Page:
The Wisdom of Birds: Leadership When the House Is on Fire
From inside a house already in flames, the firefighters heard cries of "Fire!" and "Help!"
Obviously there were desperate people trapped inside. The brave firefighters fought their way through only to discover not humans but two parrots. There were no people in the house. KBOI TV in Boise reports that the two birds were rescued in time, given oxygen by the firefighters and are doing well.
I have so many questions! One is right there. How did they get the oxygen masks on the birds? I'd like to see that.
The report does not include any background information on who taught the birds to cry, “Fire!” and, “Help!”
A second question, please. Were the birds owners prescient? Did they have some premonition about a fire in their future or were they preparing the birds just in case?
"You never know. Someday there just might be a fire while we are out of the house and the birds will be ready."
Another provocative option is that the birds were not taught to scream for help. Did they just know what to say? That's a stretch. But then this entire story is a bit of a stretch.
I know what you're thinking. The Leader's Notebook cannot possibly make any reasonable application out of this bizarre story...
Actually, a very serious thought came to me the moment I read about these lucky parrots: Even birds know when the house is on fire. The more I teach at the National Institute of Christian Leadership, the more I travel and speak at venues of every size and shape, and especially the more consultation I do, I grow more and more astonished at leaders who wait far too long to scream "Fire!"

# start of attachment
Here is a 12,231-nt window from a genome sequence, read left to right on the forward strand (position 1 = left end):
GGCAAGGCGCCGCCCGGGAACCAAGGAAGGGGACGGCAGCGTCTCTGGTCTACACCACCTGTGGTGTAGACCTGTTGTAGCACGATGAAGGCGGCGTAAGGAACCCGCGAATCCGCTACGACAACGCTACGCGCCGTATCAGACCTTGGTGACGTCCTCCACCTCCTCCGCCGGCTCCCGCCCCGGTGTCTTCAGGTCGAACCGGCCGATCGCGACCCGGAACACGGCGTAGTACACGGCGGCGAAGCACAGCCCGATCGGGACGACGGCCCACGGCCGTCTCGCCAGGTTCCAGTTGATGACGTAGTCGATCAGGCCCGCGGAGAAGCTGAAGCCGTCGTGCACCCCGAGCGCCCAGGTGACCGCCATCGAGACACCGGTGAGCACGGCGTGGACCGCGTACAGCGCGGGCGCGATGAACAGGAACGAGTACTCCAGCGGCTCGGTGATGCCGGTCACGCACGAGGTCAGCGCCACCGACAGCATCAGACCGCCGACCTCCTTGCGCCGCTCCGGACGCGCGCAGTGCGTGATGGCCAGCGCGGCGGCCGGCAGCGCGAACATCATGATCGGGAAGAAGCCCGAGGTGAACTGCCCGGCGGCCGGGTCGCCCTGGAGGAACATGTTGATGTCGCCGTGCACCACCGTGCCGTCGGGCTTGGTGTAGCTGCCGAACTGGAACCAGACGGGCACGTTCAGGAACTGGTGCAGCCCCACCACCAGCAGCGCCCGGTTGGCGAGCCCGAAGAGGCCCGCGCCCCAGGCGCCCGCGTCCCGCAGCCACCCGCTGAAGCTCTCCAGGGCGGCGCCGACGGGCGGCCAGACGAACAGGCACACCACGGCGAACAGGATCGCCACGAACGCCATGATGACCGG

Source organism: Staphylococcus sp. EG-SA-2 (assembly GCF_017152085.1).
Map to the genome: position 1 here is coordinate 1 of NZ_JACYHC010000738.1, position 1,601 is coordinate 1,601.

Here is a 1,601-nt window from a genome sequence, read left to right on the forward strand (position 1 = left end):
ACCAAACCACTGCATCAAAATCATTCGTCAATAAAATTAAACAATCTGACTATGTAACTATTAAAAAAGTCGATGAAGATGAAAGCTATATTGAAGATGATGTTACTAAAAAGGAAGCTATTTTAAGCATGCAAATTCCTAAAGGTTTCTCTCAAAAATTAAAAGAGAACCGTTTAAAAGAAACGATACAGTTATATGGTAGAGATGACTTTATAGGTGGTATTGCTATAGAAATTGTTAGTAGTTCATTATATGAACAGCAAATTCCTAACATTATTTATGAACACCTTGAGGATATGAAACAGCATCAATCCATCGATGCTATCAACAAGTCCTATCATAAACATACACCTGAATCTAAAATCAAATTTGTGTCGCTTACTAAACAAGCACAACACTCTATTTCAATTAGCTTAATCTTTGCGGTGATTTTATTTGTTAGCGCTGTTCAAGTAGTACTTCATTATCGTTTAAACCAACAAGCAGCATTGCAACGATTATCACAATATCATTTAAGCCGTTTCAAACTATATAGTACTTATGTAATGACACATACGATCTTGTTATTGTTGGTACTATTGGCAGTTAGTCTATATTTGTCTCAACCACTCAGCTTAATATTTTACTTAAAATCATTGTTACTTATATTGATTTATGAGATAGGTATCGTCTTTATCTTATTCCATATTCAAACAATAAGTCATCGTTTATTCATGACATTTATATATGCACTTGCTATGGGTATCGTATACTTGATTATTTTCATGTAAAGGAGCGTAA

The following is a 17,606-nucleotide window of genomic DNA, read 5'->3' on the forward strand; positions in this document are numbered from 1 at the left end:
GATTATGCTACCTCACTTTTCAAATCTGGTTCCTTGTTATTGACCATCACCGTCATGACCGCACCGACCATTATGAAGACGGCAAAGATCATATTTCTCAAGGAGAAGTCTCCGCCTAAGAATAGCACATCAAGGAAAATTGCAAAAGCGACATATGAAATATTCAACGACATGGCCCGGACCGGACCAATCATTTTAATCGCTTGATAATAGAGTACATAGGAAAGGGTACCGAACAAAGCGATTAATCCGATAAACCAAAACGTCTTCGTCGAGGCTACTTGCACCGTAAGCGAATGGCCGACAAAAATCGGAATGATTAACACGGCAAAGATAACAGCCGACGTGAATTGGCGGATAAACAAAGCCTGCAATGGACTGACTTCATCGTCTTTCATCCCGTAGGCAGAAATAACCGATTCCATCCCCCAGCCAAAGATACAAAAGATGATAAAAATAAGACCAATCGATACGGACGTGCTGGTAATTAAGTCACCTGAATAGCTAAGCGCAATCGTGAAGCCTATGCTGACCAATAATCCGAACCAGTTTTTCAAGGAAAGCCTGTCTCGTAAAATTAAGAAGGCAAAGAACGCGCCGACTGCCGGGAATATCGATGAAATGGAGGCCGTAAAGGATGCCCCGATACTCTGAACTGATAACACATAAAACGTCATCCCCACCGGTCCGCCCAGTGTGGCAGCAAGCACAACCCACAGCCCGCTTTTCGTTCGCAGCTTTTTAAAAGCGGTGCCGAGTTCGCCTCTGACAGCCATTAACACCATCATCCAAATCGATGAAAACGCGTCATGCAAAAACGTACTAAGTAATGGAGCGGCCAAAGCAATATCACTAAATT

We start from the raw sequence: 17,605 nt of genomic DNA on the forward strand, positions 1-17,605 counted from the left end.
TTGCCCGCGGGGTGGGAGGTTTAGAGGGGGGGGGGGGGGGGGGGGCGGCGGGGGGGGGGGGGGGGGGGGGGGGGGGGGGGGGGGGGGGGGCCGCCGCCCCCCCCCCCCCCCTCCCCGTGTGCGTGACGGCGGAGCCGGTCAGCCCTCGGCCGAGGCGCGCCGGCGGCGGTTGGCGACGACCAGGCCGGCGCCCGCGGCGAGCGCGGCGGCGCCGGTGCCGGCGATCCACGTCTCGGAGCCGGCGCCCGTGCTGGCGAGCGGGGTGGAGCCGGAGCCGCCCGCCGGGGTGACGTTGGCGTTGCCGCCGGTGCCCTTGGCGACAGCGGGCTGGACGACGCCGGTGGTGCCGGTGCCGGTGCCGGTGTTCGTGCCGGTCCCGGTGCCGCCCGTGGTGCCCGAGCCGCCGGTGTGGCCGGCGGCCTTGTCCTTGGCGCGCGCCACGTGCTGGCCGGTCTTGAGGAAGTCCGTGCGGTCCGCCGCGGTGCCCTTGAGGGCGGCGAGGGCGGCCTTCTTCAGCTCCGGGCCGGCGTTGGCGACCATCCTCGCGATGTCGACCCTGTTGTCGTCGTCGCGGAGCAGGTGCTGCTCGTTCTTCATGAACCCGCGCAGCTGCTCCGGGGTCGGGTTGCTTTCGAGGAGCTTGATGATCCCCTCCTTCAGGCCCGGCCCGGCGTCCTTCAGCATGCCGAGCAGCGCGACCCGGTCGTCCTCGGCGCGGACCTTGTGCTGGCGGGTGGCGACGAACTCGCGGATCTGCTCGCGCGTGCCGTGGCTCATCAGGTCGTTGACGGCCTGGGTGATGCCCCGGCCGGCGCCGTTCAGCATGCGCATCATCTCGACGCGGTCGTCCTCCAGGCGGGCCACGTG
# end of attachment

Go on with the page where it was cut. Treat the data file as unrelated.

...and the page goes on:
They wait and watch declining statistics, sometimes for years, ignoring trends that are obvious to even the most cursory examiner. I have had the unhappy job of telling some of them, "Look, this is burning down."
The really awful moment is when I see shocked disbelief spread across their faces and I realize they are in such denial that they cannot hear me. Leaders who sit in a flaming building and refuse to see the fire are in dangerous denial. Great leaders pay attention to the numbers. They refuse to fool themselves and they boldly face facts with their team. This not an incitement to panic. Nor is it a call to quit too soon. It is to say two things.
- When negative trends over time are clearly indicated, great leaders act early on. They do not allow those trends to accelerate downward until the house is engulfed in flames and it's too late. They gather the right people around them. They seek wise counsel. They make and follow through on well-designed plans to arrest and reverse downward trends.
- Great leaders get help. These two bright parrots knew they could not put out the fire. They needed firefighters for that. They called them in and let them do their jobs. Our carefully constructed mechanisms of self-defense are but the frank admission of our insecurities. Great leaders do not go into their armadillo imitation, curled up in self-protective anger, refusing to get help.
There is a moment to say calmly, "I can do this. I know how to handle this."
There also comes a moment when outside professional help is needed. The wise little parrots didn’t lock the doors and send the firefighters away; they let them in and rejoiced in the rescue. Sometimes the victory is just living over it and starting over.
Finally, KBOI's report on the unlikely parrot story ends with this cryptic line. "The cause of the fire is under investigation." They do not say if the parrots are under suspicion.